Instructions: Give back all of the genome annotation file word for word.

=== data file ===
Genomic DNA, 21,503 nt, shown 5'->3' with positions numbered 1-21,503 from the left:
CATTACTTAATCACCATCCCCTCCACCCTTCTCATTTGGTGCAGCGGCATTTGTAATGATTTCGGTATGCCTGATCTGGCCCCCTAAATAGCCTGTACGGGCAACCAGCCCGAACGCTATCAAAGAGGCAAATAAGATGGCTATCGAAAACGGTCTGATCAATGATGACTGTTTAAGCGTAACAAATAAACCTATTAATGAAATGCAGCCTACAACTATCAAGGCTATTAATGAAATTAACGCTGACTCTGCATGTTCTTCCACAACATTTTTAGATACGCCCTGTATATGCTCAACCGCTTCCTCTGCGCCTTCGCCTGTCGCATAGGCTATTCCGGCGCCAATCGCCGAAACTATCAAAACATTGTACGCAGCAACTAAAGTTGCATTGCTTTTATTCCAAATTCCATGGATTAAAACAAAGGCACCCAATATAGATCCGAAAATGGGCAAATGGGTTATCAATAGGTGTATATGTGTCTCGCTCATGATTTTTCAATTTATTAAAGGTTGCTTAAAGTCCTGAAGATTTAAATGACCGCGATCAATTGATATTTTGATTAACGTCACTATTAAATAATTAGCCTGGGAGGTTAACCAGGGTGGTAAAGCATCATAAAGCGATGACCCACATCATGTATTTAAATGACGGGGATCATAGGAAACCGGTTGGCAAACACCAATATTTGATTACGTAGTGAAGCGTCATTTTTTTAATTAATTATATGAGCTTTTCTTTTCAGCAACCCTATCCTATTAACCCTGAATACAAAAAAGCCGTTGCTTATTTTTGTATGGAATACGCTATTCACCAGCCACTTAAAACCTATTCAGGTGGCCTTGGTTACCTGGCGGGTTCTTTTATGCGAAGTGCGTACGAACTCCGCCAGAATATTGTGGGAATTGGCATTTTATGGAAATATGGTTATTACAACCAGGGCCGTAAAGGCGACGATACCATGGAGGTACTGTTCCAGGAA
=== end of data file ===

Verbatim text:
Genomic DNA, 21,503 nt, shown 5'->3' with positions numbered 1-21,503 from the left:
CATTACTTAATCACCATCCCCTCCACCCTTCTCATTTGGTGCAGCGGCATTTGTAATGATTTCGGTATGCCTGATCTGGCCCCCTAAATAGCCTGTACGGGCAACCAGCCCGAACGCTATCAAAGAGGCAAATAAGATGGCTATCGAAAACGGTCTGATCAATGATGACTGTTTAAGCGTAACAAATAAACCTATTAATGAAATGCAGCCTACAACTATCAAGGCTATTAATGAAATTAACGCTGACTCTGCATGTTCTTCCACAACATTTTTAGATACGCCCTGTATATGCTCAACCGCTTCCTCTGCGCCTTCGCCTGTCGCATAGGCTATTCCGGCGCCAATCGCCGAAACTATCAAAACATTGTACGCAGCAACTAAAGTTGCATTGCTTTTATTCCAAATTCCATGGATTAAAACAAAGGCACCCAATATAGATCCGAAAATGGGCAAATGGGTTATCAATAGGTGTATATGTGTCTCGCTCATGATTTTTCAATTTATTAAAGGTTGCTTAAAGTCCTGAAGATTTAAATGACCGCGATCAATTGATATTTTGATTAACGTCACTATTAAATAATTAGCCTGGGAGGTTAACCAGGGTGGTAAAGCATCATAAAGCGATGACCCACATCATGTATTTAAATGACGGGGATCATAGGAAACCGGTTGGCAAACACCAATATTTGATTACGTAGTGAAGCGTCATTTTTTTAATTAATTATATGAGCTTTTCTTTTCAGCAACCCTATCCTATTAACCCTGAATACAAAAAAGCCGTTGCTTATTTTTGTATGGAATACGCTATTCACCAGCCACTTAAAACCTATTCAGGTGGCCTTGGTTACCTGGCGGGTTCTTTTATGCGAAGTGCGTACGAACTCCGCCAGAATATTGTGGGAATTGGCATTTTATGGAAATATGGTTATTACAACCAGGGCCGTAAAGGCGACGATACCATGGAGGTACTGTTCCAGGAA